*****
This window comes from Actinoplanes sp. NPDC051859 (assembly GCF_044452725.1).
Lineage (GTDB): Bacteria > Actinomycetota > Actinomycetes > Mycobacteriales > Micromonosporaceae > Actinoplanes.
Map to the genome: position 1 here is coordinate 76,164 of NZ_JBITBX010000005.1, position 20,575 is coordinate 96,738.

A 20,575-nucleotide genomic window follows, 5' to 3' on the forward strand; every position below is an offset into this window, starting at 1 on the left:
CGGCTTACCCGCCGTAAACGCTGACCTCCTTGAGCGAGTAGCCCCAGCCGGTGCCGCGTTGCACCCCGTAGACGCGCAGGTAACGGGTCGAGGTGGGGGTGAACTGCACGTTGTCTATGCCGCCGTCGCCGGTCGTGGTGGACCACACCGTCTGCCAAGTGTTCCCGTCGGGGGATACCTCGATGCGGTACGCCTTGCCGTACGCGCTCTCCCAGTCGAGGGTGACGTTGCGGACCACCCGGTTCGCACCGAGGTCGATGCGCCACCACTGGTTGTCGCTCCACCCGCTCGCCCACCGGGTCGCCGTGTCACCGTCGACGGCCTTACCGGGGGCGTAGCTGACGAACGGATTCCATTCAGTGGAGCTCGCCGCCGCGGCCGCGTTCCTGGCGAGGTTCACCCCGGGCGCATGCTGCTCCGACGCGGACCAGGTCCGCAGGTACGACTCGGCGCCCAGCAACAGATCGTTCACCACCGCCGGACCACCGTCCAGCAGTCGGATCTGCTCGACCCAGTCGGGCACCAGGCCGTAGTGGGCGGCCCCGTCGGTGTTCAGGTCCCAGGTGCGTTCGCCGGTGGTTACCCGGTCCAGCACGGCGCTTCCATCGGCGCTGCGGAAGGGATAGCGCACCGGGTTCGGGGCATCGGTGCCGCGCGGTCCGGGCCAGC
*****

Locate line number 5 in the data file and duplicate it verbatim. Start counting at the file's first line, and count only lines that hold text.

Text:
CGGCTTACCCGCCGTAAACGCTGACCTCCTTGAGCGAGTAGCCCCAGCCGGTGCCGCGTTGCACCCCGTAGACGCGCAGGTAACGGGTCGAGGTGGGGGTGAACTGCACGTTGTCTATGCCGCCGTCGCCGGTCGTGGTGGACCACACCGTCTGCCAAGTGTTCCCGTCGGGGGATACCTCGATGCGGTACGCCTTGCCGTACGCGCTCTCCCAGTCGAGGGTGACGTTGCGGACCACCCGGTTCGCACCGAGGTCGATGCGCCACCACTGGTTGTCGCTCCACCCGCTCGCCCACCGGGTCGCCGTGTCACCGTCGACGGCCTTACCGGGGGCGTAGCTGACGAACGGATTCCATTCAGTGGAGCTCGCCGCCGCGGCCGCGTTCCTGGCGAGGTTCACCCCGGGCGCATGCTGCTCCGACGCGGACCAGGTCCGCAGGTACGACTCGGCGCCCAGCAACAGATCGTTCACCACCGCCGGACCACCGTCCAGCAGTCGGATCTGCTCGACCCAGTCGGGCACCAGGCCGTAGTGGGCGGCCCCGTCGGTGTTCAGGTCCCAGGTGCGTTCGCCGGTGGTTACCCGGTCCAGCACGGCGCTTCCATCGGCGCTGCGGAAGGGATAGCGCACCGGGTTCGGGGCATCGGTGCCGCGCGGTCCGGGCCAGC